Stegosaurs had been the main subject of my senior research for nearly two years (which is complete and the abstract is submitted to GSA) and you have described the taxonomic issues in stegosaurs perfectly. It seems that Maidment was using the "Paul's lumping method" of taxonomic lumping Hesperosaurus and Wuehrosaurus as Stegosaurus, doesn't make a whole lot of sense because, as you mentioned, there a lot of distinctive morphological differences between these genuses and the genus, Stegosaurus surviving in the Early Cretaceous seems rather weird IMHO. Then again, that's less confusing compared to the descriptions of numerous Stegosaurus species found in the Morrison Formation, which is my biggest problem with stegosaurs. How is it possible for many Stegosaurus species could have coexisted with each other, despite the fact that they all pretty much have the same ecological niche as low-browsers? Perhaps different species have feed on different kinds of plants, but there's no way to be absolutely certain because no gut contents or coprolites have been found for stegosaurs (Martin, 2006), so that will remain a mystery for the moment. Not only that, but there would be too much competition (from not only from other stegosaurs, but also basal iguanodont and other ornithischian dinosaurs as well) going on that the ecosystem could not support such a large species diversity of Stegosaurus to exist. I could see maybe one or two different species of Stegosaurus and Hesperosaurs coexisting together, but six seems too much (then again, the Morrison Formation has a high diversity of enormous sauropod species with similar ecological niches).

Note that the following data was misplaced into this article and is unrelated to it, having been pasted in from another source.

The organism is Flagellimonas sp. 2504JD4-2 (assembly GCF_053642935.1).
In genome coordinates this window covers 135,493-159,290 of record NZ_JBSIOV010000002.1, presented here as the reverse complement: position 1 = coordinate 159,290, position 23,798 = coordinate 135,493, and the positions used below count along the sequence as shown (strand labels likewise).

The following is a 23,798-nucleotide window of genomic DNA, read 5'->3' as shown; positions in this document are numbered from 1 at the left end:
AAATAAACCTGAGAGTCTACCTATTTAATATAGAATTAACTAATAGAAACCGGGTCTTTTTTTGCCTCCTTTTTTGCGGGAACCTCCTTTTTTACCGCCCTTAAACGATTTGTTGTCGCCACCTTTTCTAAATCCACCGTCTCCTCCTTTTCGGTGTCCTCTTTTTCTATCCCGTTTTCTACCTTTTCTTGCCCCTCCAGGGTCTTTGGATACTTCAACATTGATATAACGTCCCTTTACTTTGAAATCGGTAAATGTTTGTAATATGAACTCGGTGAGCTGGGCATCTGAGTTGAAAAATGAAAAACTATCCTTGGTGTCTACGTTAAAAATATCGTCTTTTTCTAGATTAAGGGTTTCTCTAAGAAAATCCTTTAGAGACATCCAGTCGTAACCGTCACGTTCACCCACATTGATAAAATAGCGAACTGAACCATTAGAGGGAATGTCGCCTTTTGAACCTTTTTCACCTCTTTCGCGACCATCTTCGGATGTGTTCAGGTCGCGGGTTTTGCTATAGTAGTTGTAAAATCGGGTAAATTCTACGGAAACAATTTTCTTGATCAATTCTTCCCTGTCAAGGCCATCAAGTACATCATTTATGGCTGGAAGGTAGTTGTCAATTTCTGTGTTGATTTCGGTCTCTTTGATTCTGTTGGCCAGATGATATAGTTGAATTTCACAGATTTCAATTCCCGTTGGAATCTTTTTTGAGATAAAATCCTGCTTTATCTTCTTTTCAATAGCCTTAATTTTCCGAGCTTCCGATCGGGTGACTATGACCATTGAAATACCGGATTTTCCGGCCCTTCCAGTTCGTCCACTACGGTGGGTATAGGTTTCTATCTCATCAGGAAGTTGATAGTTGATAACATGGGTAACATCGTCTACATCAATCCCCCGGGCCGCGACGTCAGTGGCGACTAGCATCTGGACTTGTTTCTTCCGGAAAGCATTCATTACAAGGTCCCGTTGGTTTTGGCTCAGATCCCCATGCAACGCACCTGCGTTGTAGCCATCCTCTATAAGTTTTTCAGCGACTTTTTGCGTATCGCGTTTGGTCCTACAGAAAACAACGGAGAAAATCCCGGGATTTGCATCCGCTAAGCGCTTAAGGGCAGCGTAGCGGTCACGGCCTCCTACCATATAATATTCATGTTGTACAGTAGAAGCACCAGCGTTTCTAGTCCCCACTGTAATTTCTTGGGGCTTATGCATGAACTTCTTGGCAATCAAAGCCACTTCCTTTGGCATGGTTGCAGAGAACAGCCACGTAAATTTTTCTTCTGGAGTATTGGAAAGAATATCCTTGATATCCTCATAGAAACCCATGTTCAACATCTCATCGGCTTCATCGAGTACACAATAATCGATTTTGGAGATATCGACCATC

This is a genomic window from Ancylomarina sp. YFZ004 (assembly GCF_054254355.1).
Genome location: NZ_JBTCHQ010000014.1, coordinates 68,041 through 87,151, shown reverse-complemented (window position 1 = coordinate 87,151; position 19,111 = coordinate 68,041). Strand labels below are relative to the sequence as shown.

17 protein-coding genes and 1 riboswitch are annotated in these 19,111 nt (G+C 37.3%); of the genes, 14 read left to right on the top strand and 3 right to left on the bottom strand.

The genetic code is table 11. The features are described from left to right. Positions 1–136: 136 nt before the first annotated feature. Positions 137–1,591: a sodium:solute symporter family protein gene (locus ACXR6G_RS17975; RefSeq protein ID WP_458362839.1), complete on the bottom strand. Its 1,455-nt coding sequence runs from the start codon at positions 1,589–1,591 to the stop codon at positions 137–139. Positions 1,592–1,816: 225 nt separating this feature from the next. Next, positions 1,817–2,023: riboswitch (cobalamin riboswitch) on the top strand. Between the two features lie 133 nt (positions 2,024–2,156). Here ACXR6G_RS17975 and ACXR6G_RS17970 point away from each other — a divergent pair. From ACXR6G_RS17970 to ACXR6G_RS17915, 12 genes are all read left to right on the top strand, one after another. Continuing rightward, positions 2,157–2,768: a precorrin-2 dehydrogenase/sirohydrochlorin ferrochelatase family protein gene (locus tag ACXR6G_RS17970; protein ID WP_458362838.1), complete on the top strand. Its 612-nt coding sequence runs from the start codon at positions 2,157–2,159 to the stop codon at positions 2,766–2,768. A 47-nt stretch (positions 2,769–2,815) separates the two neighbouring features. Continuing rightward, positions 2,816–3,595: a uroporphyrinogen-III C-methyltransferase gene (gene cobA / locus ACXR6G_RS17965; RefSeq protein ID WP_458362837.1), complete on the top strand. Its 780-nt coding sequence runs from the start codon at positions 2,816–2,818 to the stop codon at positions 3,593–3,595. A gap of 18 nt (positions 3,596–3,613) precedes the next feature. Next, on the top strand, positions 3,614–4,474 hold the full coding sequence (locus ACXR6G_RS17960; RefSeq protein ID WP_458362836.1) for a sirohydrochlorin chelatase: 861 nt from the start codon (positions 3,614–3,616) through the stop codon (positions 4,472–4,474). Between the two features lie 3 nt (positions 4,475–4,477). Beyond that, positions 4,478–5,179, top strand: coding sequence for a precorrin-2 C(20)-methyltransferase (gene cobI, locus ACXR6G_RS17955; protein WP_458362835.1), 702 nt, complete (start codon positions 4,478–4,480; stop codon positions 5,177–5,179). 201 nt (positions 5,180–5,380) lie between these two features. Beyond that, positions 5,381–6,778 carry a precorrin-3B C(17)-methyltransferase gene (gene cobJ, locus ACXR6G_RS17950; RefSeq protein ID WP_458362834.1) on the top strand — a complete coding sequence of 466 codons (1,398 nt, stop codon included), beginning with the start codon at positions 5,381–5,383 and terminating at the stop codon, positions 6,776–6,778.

Anyway, great article and I look forward to Part II of your stegosaur special! :)
Martin, A. J. (2006). Thyreophora. Introduction to the study of dinosaurs (2nd ed., pp. 363-385). Malden, MA: Blackwell Pub..
For those not familiar with the etymology of "Thagomizer," the Wikipedia article has the story.
I more or less agree with Andrea. Genera are just bookkeeping conventions. So are species in most cases (maybe all). The only reason we have them is because working at the level of the individual is very often impractical. Unfortunately there's not much we can do about that, though.
Maybe this taxonomy talk does send some people to sleep, but I find it fascinating - particularly as it can quickly get complicated, and not only demonstrates how experts' opinions can vary but inevitably delves into the history of palaeontology. More please!
"Now picture how different things are if all the Morrison stegosaurs belong to just two species [as shown below, using Maidment et al.'s (2008) taxonomy]. Stegosaurs as a whole must be perceived as doing less well overall"
Great article, but why is that? Does having a multitude of species render a genus more successful? Would [i]Homo[/i] as a whole be perceived as doing better and filling more ecological niches than if instead of having 6 billion [i]sapiens[/i] spread out over the world, it had say, 2 billion [i]sapiens[/i] in Africa, 2 billion [i]erectus[/i] in Asia, and 2 billion [i]neanderthalensis[/i] in Europe? And this is with having a hypothetical scenario with actually different taxa, rather than merely having a rose by another name.
-snoozing- armored armadillos with optional thagomiser